We need to talk about Ferguson

Despite the fact that I spent the weekend in St. Louis, I was figuratively as far away from the happenings in Ferguson as one could get. A long-time friend was visiting and she treated me to a ridiculously indulgent spa day at the Four Seasons in downtown St. Louis. I would be hard-pressed to have been at a venue more divergent from what has been going on in my community than the extremely posh spa with beautiful views of the Arch.


We drove through Ferguson Saturday on our way downtown to get a sense of what’s happening just miles from where I live. The rain deterred many protesters on W. Florrisant Ave. that morning. There were only two dozen or so folks congregating under the gas station canopy in front of the now infamous vandalized, burned-out QuikTrip. We drove in silent disbelief past the McDonald’s where Huff Po reporter Ryan Reilly and Washington Post reporter Wesley Lowery were arrested last week. It didn’t look like a war zone or a scene of chaos, but Ferguson in the day doesn’t look like Ferguson at night. They are two different worlds. By day, concerned residents clean up debris from the night before. By night, a mostly foreign element is taking advantage of a broken, grieving community by inciting violence that unfortunately diminishes the message of the protesters.

You read stories about the Revolution Club from Chicago and the New Black Panther Party who are trying to co-opt the spotlight that should be shining in one place- upon the death of young black man. Nothing else matters. It doesn’t matter if the Ferguson Police Officer Darren Wilson lives in a predominately white neighborhood anymore than it matters if Michael Brown was headed to vocational college. Everyone agrees the looting and rioting must stop, but we can’t let the vile actions of a few stop the real message from emerging.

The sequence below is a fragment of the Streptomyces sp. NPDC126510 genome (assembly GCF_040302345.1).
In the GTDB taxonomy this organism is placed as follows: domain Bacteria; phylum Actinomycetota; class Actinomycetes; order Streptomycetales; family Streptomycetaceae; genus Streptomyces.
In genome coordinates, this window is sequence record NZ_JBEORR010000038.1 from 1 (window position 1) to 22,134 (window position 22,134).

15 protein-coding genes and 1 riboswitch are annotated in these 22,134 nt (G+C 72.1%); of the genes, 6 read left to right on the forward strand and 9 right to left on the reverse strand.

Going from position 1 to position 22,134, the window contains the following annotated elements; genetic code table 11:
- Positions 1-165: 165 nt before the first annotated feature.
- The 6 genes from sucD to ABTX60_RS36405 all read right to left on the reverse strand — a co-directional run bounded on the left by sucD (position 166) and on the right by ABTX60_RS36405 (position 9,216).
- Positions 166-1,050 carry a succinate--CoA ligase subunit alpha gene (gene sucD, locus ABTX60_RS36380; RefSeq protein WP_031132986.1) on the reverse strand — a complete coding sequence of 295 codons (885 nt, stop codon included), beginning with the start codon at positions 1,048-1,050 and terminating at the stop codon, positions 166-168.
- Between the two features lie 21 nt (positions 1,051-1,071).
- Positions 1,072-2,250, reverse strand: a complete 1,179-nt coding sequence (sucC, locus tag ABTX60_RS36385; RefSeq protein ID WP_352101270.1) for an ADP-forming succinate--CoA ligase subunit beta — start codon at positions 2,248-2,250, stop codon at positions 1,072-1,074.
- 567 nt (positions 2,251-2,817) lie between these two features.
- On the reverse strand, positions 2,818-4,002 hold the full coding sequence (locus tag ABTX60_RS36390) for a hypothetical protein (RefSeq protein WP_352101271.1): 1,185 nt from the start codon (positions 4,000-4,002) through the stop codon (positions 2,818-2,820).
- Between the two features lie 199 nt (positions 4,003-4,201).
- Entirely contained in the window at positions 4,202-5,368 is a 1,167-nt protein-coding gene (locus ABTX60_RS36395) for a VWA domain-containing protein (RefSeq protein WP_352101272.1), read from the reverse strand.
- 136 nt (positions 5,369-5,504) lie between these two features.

Credit: STL Today

I devoured as much news as I could cram into the hour before we arrived at the spa and told myself that I’d be doing myself a disservice if I didn’t unplug from the events in Ferguson for a few hours. It always feels decadent to get a massage, but it felt especially so this time. Given what is going on, perverse, even. My friend swung for a birthday package for both of us so we walked around the spa as birthday impostors with silly matching Birthday Girl robes. I tried to keep my mind silent and my conversation polite. I told wealthy lounging couples in the relaxation area we were celebrating Madonna’s birthday, not our own. The Material Girl turned 56 Saturday. Who knew? I couldn’t quiet my head. Note to self before next massage: must learn meditation. Because relaxation.

talk about ferguson

By the time I was getting a pedicure, I couldn’t help myself and asked the nail aesthetician if anyone had been talking about the events in Ferguson. She said, “Not really. It’s a little awkward with staff at the front of the house versus the back of the house.” I assume she meant the white staff versus the black staff, but I didn’t probe much further. The spa staff was diverse. The clientele was not. The tech already knew I was a deviant by my choice of green nail polish. Still, it made me sad, and I hope it wasn’t true.

I want to talk about Ferguson. We should be talking about Ferguson in every part of St. Louis. Protests are happening in our city, to our people, to all of us. It’s happening here because it has to happen. We all have a stake in equality, justice, peace and decency regardless of our politics, skin color, gender or socio-economic status.

So, let’s talk about Ferguson.

2 thoughts on “We need to talk about Ferguson

  1. Really appreciate this one Jen. I wish there was a way to effectively let the real people of Ferguson, the people grieving the killing of one of their own; the people that have systematically been discriminated against throughout St. Louis history, know that there exists a large group of white people that really care about this and really want to find ways to make this a pivotal point in history, where things legitimately start to get better for them. I want to stand with them, show them my concern and help them on there path to better living in St. Louis. I don’t know how to wisely do it yet, but hopefully I will figure it out soon.

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